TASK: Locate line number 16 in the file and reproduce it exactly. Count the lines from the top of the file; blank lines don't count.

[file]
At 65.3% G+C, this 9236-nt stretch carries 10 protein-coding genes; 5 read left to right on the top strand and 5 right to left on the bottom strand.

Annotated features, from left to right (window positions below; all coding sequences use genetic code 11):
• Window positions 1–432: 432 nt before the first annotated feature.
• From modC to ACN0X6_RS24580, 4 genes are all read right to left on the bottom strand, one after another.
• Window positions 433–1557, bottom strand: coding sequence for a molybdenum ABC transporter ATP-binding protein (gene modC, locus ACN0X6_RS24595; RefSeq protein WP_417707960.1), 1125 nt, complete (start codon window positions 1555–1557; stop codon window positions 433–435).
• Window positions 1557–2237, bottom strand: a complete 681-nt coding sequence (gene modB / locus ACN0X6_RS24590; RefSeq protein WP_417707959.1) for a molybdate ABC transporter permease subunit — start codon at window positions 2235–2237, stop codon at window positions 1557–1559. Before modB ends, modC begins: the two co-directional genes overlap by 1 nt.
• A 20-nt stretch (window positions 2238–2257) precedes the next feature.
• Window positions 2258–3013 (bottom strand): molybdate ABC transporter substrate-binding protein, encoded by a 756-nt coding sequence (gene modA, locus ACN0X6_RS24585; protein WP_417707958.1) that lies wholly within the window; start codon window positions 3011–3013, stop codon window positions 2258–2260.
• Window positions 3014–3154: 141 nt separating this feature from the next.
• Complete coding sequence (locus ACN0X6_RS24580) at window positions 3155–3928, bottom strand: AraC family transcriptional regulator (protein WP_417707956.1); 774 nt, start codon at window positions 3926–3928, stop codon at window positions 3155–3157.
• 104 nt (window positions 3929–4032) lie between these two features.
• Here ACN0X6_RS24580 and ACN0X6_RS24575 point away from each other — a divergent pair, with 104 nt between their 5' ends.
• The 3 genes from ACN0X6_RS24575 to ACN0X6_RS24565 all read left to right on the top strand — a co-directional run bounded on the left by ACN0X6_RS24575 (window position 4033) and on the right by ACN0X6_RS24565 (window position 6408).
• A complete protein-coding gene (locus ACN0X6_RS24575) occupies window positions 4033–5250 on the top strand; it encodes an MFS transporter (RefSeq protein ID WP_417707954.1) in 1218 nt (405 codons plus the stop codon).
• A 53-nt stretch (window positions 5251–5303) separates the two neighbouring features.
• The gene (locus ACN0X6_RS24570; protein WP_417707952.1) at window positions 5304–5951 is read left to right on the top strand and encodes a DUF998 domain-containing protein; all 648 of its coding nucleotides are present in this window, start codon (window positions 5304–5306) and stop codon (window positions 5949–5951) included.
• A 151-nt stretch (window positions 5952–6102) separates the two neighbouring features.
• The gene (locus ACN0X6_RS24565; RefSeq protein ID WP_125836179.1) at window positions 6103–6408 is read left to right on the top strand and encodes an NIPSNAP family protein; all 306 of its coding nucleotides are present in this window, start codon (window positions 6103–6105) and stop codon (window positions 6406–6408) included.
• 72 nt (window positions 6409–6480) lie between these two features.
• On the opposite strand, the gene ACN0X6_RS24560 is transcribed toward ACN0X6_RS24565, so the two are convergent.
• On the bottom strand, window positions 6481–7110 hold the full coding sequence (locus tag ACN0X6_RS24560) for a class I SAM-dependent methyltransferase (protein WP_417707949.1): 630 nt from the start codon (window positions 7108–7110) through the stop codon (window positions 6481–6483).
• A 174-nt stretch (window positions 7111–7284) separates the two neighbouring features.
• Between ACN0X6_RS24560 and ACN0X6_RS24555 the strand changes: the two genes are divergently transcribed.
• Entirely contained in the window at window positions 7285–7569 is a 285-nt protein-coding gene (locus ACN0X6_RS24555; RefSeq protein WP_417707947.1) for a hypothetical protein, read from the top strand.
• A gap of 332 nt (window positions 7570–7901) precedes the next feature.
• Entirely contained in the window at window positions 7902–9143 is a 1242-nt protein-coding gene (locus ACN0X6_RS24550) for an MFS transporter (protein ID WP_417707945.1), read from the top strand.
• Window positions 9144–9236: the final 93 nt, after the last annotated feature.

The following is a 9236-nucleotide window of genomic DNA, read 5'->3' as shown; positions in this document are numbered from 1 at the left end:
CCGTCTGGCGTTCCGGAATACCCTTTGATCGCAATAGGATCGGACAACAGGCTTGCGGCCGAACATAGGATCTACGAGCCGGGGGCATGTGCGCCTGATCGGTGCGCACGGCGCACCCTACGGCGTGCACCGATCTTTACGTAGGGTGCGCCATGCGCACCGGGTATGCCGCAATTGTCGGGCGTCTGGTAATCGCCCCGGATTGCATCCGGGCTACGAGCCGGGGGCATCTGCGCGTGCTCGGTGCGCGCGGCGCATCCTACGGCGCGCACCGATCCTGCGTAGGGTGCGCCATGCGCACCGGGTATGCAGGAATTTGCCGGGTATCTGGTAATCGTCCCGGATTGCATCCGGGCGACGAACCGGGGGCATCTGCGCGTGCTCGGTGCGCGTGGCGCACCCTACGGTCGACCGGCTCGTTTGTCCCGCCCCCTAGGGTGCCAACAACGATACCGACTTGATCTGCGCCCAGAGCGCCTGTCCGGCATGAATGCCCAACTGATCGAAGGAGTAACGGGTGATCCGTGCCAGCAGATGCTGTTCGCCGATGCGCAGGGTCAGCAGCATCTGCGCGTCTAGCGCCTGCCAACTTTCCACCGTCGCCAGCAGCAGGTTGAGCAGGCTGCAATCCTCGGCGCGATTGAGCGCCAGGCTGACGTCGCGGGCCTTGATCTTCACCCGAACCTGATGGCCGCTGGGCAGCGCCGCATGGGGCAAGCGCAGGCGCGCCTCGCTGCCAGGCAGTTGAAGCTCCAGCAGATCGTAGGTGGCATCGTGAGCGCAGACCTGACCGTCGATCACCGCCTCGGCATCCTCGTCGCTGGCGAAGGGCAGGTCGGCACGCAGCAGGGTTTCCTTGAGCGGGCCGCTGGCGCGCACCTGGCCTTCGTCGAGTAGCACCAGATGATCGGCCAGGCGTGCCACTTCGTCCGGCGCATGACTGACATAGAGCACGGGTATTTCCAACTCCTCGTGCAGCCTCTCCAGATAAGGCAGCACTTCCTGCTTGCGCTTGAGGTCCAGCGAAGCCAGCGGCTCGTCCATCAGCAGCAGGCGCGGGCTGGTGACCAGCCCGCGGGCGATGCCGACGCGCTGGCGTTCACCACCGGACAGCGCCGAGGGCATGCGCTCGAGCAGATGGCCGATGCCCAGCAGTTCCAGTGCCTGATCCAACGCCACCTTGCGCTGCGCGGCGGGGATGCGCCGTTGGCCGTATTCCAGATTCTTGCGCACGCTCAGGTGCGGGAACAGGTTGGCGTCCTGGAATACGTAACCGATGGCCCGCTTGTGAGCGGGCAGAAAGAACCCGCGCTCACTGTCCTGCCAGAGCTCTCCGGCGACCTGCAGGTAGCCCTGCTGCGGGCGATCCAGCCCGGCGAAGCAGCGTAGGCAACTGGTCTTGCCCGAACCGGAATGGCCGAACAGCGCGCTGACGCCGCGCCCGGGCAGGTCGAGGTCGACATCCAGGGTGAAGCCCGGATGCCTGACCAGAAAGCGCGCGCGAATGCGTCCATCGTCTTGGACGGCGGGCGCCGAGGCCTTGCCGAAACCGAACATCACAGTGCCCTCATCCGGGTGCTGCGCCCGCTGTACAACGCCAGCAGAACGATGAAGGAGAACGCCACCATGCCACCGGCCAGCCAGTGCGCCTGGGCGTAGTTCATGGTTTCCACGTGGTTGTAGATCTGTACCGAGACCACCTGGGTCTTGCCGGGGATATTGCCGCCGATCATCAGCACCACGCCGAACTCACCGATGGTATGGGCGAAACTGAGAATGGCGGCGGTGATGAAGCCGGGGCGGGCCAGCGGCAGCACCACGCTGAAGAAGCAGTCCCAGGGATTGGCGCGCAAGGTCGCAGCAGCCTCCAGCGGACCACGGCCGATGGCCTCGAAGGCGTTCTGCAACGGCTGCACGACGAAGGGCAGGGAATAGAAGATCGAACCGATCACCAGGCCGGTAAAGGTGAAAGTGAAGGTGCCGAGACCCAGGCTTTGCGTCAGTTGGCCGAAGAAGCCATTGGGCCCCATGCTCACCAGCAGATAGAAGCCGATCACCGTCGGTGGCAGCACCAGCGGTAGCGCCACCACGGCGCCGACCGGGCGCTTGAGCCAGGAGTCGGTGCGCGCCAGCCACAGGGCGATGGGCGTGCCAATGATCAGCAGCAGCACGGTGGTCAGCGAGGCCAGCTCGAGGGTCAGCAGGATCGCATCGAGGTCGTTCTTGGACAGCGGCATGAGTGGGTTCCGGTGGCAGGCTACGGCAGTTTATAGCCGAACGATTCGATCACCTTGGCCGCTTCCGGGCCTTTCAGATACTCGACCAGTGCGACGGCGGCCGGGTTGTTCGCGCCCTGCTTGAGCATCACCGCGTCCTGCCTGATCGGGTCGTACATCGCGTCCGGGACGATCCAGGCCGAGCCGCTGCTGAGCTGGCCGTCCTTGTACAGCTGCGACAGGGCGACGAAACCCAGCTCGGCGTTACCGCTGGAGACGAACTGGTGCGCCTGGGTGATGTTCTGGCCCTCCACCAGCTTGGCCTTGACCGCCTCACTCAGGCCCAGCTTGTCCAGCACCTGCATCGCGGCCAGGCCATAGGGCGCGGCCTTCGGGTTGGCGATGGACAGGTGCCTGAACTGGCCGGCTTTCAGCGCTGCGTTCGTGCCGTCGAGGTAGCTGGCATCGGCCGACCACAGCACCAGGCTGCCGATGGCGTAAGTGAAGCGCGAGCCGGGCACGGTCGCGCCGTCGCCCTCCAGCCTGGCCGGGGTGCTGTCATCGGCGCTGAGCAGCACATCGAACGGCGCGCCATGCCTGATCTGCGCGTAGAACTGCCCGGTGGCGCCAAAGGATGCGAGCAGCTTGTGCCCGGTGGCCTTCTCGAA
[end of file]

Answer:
• The gene (locus ACN0X6_RS24570; protein WP_417707952.1) at window positions 5304–5951 is read left to right on the top strand and encodes a DUF998 domain-containing protein; all 648 of its coding nucleotides are present in this window, start codon (window positions 5304–5306) and stop codon (window positions 5949–5951) included.